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“This is a game-changer” John Hines Former Deputy Secretary for Water PA Department of Environmental Protection April 26, 2013.

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Presentation on theme: "“This is a game-changer” John Hines Former Deputy Secretary for Water PA Department of Environmental Protection April 26, 2013."— Presentation transcript:

1 “This is a game-changer” John Hines Former Deputy Secretary for Water PA Department of Environmental Protection April 26, 2013

2 2 Forward Looking Statements This presentation contains, in addition to historical information, forward-looking statements regarding Bion Environmental Technologies, Inc. (the "Company"), which represent the Company's expectations or beliefs including, but not limited to, statements concerning the Company's operations, performance, financial condition, business strategies, and other information and that involve substantial risks and uncertainties. The Company's actual results of operations, most of which are beyond the Company's control, could differ materially. For this purpose, any statements contained in this presentation that are not statements of historical fact may be deemed to be forward-looking statements. Without limiting the generality of the foregoing, words such as "may," "will," "expect," "believe," "anticipate," "intend," "could," "estimate," “projected" or the negative or other variations thereof or comparable terminology are intended to identify forward-looking statements. Factors that could cause or contribute to such difference include, but are not limited to, limited operating history; uncertain nature of environmental regulation and operations; uncertain pace and form of development of nutrient (N&P) reduction market; risks of development of first of their kind Integrated Projects; need for substantial additional financing; competition; dependence on management; and other factors. Investors are urged to also consider closely the disclosures and risk factors in the Company’s current Form 10-K, filed with the Securities and Exchange Commission, available at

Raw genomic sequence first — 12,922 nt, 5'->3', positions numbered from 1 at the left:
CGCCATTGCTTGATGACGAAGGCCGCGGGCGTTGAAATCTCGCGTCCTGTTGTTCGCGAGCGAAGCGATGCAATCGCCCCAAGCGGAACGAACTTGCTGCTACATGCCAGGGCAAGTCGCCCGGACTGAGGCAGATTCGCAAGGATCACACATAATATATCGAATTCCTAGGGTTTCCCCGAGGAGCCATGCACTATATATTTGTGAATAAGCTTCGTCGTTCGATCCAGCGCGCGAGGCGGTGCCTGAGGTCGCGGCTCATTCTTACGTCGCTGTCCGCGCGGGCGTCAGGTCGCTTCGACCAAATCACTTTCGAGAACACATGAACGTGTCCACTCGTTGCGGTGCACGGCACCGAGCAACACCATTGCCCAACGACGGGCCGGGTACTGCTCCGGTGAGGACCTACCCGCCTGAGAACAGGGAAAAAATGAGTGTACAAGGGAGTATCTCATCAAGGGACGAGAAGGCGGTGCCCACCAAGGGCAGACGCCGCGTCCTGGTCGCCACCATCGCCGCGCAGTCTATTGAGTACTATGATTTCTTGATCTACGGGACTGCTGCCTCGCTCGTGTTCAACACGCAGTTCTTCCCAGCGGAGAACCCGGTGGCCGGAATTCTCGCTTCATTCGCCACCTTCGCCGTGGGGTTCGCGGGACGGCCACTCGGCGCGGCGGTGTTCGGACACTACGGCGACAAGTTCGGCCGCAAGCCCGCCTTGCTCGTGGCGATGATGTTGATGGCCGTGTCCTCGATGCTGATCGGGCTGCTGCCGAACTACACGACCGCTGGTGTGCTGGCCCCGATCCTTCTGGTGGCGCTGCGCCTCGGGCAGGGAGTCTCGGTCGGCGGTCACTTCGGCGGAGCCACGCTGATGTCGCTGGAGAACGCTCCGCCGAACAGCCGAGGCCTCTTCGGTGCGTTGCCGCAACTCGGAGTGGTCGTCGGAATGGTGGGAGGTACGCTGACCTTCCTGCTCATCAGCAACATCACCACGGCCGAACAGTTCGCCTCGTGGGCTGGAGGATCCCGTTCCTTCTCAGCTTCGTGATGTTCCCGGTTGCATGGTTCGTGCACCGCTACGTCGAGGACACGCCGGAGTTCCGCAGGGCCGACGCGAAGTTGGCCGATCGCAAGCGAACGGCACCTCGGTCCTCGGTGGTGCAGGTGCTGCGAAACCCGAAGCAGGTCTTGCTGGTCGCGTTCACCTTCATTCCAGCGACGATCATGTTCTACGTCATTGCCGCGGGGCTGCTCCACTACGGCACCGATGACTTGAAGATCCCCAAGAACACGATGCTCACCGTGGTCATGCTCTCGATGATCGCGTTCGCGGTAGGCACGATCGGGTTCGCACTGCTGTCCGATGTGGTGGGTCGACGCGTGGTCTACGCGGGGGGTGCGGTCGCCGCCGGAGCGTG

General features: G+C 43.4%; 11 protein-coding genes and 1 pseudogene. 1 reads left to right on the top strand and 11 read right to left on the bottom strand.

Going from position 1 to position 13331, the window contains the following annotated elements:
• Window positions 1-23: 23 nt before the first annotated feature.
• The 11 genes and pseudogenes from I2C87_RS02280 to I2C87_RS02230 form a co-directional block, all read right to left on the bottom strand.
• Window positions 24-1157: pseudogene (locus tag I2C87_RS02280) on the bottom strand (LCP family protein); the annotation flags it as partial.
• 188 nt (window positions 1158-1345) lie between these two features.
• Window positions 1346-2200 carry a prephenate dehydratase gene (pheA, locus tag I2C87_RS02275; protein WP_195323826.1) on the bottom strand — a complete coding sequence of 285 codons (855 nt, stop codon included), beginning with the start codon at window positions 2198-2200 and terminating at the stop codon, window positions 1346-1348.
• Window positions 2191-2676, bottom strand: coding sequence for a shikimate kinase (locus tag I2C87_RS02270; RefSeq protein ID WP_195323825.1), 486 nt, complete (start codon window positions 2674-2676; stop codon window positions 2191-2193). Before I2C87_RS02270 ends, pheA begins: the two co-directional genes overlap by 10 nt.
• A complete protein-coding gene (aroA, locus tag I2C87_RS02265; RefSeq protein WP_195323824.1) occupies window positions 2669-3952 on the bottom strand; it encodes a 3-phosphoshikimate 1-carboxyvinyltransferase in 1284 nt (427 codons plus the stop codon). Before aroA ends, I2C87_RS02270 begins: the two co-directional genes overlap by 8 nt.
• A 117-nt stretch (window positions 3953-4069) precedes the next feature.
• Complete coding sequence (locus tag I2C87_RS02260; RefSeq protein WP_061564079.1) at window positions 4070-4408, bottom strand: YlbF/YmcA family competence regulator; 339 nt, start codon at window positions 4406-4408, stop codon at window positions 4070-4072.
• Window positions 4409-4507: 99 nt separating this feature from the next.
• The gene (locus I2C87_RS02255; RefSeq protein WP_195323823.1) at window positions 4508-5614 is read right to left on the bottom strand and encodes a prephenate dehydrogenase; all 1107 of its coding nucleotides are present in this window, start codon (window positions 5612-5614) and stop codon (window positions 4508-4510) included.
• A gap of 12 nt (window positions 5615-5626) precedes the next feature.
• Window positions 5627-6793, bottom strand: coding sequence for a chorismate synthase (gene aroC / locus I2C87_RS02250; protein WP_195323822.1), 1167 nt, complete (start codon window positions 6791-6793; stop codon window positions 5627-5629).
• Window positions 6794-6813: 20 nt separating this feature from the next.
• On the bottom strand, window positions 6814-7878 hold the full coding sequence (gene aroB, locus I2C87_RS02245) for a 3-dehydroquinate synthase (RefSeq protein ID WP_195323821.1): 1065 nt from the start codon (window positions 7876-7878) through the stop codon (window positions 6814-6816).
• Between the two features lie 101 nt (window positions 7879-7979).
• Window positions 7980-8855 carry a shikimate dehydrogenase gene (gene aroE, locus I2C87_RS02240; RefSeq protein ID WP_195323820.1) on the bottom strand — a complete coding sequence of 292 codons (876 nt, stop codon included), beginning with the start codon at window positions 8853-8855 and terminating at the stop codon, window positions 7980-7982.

3 Water Agriculture Livestock Agriculture consumes 70% of the water used in the US Two Multi-Billion $ Investment Spaces

4 4 Bion Overview Excess nutrients recently acknowledged by US EPA as the greatest water quality problem in the U.S. today – livestock/agriculture Bion’s technology largely eliminates the environmental impacts of large-scale livestock production, focused on nutrients ONLY technology that provides comprehensive treatment for ‘wet waste’ stream (dairy, beef cattle and swine) Reclaims renewable energy and nutrients from the waste stream Proven, scalable, commercially-tested, 7 US patents + international ____________________________________________________________________ New Integrated Projects  Increased scale – reduced acreage; strategic locations – reduced transportation costs; resource and operational efficiencies Existing operations  On-site treatment with scale/central processing facilities  Substantially lower-cost alternative to publicly-funded downstream wastewater treatment